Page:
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Recently I discovered that I had given away or sold all my dishes when I left Oregon in '09. So, I went shopping at the local thrift shops. Boy, even sets can be costly, and I kept finding things I could afford but didn't like and vise-versa. That is when it hit me. Why do my dishes have to match? Why can't I find unique place settings that give each guest a set of their own?
So, at the local St. Vincent dePaul store's "as is" in the back, where plates are .50 and cups and saucers are .25, I found these plates, saucers, and mugs and gave them a new home.
The next time you are thinking that everything should match - well, don't! Get fun and whimsical and find what you like. This inspired me to find more back in the "as is" section to use for planters, clocks, and to break up for frames and serving trays. If this inspired just one other person, then my job is done!
By Sandi/Poor But Proud from Salem, OR
I made a mistake about 10 years ago, when I decided it was about time I had a full matching dinner service for entertaining. The children were grown so there was little chance of it getting damaged and I would be more likely to have people round for meals
As it has turned out, I think I have used it twice since I bought it. Not that I haven't used any of it at all, but not as a full set. What a waste of money! I didn't even buy a set that I particularly liked, but one that I could afford. It's not an ugly set, but not particularly beautiful either. Now I am stuck with it and some is now missing.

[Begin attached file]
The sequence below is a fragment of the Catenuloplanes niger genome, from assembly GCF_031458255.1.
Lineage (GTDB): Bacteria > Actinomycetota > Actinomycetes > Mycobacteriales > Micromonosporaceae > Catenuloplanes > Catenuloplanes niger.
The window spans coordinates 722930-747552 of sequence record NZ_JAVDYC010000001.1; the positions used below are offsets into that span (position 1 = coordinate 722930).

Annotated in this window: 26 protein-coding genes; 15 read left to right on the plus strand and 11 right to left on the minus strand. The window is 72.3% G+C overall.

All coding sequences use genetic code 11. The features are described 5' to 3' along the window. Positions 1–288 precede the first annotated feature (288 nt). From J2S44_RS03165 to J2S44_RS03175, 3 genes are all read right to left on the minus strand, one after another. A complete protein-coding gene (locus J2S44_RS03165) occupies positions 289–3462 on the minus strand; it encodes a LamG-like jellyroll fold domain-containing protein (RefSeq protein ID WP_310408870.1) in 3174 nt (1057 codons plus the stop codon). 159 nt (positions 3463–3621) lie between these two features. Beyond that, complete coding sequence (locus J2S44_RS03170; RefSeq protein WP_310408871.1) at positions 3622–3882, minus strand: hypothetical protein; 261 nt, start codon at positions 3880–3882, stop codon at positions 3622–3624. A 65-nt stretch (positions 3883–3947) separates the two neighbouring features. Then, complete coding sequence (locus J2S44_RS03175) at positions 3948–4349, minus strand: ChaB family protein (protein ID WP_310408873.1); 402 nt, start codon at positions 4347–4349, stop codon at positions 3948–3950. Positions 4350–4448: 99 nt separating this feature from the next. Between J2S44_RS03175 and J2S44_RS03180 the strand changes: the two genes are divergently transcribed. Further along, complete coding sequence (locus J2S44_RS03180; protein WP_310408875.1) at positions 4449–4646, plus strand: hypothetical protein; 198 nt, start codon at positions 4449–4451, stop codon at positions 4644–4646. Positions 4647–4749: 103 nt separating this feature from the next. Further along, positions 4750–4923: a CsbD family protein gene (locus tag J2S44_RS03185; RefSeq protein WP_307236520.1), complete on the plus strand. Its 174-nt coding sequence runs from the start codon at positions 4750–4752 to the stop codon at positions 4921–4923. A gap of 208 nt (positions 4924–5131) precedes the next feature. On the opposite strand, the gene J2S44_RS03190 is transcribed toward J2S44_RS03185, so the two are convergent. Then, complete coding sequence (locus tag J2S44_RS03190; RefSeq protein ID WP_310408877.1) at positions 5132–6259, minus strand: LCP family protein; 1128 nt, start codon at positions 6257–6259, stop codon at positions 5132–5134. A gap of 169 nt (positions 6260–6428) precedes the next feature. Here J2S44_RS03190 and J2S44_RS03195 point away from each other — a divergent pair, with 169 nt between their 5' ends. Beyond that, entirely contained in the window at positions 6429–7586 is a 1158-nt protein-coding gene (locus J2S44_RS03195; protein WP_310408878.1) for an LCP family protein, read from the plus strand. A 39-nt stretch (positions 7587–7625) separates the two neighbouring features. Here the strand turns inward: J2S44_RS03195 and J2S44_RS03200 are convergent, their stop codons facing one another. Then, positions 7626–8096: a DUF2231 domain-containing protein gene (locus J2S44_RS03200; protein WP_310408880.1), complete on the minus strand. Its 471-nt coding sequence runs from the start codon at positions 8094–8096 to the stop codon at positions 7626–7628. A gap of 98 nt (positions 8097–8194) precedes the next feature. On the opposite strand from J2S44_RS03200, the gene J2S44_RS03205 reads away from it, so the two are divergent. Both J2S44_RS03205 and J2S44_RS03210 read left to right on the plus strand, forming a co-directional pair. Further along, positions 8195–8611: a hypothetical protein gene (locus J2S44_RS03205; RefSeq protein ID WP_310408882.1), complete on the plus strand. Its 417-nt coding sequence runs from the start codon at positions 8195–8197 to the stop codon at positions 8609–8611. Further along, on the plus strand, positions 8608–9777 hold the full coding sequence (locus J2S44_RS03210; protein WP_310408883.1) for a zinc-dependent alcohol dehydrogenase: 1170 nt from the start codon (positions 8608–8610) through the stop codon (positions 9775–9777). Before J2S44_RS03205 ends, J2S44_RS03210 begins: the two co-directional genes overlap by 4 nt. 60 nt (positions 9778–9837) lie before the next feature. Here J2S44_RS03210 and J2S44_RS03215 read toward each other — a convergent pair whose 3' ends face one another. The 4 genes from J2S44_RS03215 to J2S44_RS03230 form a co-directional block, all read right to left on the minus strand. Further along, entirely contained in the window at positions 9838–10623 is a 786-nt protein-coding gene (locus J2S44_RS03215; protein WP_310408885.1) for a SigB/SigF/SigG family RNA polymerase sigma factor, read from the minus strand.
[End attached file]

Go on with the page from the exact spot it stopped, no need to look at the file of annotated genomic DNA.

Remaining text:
Now that is the main problem, if you don't have a lot of money. If parts get broken, they usually can't be replaced to match exactly. Then it looks a bit naff if one person has the odd plate or cup. Do you buy a whole new set? And what if you have a set for six people and you have seven at the table?
So about 6 months ago, I decided that instead of having a nearly whole matching set, it would be better if every item didn't match at all. So I have starting on a quest to collect a totally eclectic dining set from second hand sales and charity shops and occasionally brand new. This way it won't matter if a piece gets broken because it can be replaced with something totally different
There are rules to this that I have made for myself so that I don't end up with just a pile of junk.
Don't buy a piece unless:
Every piece should make the user say "oh, isn't this lovely" when you place it in front of them. Hopefully in a year's time, I will have the most unique and delightful eating set in the world, and all for very little money